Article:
Once we know our physical time is absolute, there is no room for those mathematicians and theoretical physicists to speculate.

  4. I find it disconcerting that space is never discussed while musing over time travel. The arrow of time moves with space, forward. To travel back in time, one would also need to move in space. So, you may go back in time (if you had a sci-fi apparatus), but, the rest of the universe would proceed on its merry way. Thus, you and your apparatus, going back in time one hour would find that you are out drifting in space because the earth and the rest of the universe continues on it way. Time and space do not readily part ways to accommodate a fantasy. There are probably more profitable areas of conjecture for intelligent students, professors and scientists to spend their time.

    • And because time travel implicitly requires space travel, the amount of energy required becomes mind boggling. Also, because there is a finite limit on the speed of any material object, it means that one can’t go back in time instantaneously. It would require a very long time to move to the position in space occupied by Earth 100 million years ago, even at the speed of light. And, the calculations would have to be unobtainably accurate or one might end up outside the atmosphere, or in the interior of the Earth.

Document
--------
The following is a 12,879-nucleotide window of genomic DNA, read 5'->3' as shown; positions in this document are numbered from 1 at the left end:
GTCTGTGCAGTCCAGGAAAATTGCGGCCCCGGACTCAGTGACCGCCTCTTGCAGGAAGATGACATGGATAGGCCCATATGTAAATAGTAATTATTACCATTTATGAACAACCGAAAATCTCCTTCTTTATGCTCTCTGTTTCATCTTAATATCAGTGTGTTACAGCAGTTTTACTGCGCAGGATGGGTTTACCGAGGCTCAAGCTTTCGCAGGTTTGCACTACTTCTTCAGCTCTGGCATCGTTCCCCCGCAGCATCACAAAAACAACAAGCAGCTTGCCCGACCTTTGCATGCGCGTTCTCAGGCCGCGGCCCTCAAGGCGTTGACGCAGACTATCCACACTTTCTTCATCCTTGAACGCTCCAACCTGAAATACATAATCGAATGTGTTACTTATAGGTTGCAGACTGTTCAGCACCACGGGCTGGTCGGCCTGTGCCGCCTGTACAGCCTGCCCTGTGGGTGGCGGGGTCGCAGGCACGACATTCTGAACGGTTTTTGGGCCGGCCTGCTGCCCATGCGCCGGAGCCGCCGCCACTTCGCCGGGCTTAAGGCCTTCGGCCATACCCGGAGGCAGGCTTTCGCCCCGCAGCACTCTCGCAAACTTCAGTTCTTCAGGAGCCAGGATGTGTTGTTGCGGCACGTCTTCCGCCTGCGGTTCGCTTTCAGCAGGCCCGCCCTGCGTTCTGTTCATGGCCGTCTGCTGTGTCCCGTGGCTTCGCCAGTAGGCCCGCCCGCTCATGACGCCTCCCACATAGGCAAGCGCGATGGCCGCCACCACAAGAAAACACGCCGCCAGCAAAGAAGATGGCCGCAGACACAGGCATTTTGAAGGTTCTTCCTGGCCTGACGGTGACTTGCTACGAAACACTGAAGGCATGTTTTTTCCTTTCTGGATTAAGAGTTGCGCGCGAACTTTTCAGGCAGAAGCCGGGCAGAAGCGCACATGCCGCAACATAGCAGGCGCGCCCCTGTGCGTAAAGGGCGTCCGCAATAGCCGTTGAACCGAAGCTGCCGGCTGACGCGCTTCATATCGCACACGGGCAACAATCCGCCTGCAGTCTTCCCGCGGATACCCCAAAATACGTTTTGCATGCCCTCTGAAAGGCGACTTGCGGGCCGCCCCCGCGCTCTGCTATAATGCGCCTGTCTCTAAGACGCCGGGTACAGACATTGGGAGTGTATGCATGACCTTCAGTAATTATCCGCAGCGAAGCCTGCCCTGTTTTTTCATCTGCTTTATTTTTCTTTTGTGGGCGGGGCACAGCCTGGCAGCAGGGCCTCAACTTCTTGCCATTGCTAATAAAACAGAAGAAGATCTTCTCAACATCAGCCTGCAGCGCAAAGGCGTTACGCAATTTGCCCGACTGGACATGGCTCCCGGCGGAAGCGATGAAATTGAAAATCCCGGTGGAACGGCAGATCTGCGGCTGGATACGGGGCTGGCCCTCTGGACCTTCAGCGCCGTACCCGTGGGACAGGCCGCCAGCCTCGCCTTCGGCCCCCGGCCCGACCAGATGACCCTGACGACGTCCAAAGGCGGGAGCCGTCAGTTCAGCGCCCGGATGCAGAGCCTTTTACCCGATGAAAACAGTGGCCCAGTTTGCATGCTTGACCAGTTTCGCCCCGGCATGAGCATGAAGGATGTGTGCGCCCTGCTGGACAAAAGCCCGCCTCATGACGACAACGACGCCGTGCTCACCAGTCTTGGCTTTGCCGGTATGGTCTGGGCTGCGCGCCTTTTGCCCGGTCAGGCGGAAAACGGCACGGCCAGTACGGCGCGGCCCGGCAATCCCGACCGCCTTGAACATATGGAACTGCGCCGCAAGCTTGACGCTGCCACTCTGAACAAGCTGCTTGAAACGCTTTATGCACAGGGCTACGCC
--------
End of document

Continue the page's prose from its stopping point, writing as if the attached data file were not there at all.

5. Perhaps we should be changing the name of the website from “Sci-Tech Daily” to “Sci-Assume Daily”?

  6. @Clyde

    You fail no matter what you do. It could turn out that it wasn’t really your mother but a lookalike. Or that you hallucinated it, which wouldn’t be far fetched for someone seriously trying to kill their mother.

  7. meme of the moment- “events will always adjust themselves………” 👉https://chemicalgorithms.blogspot.com/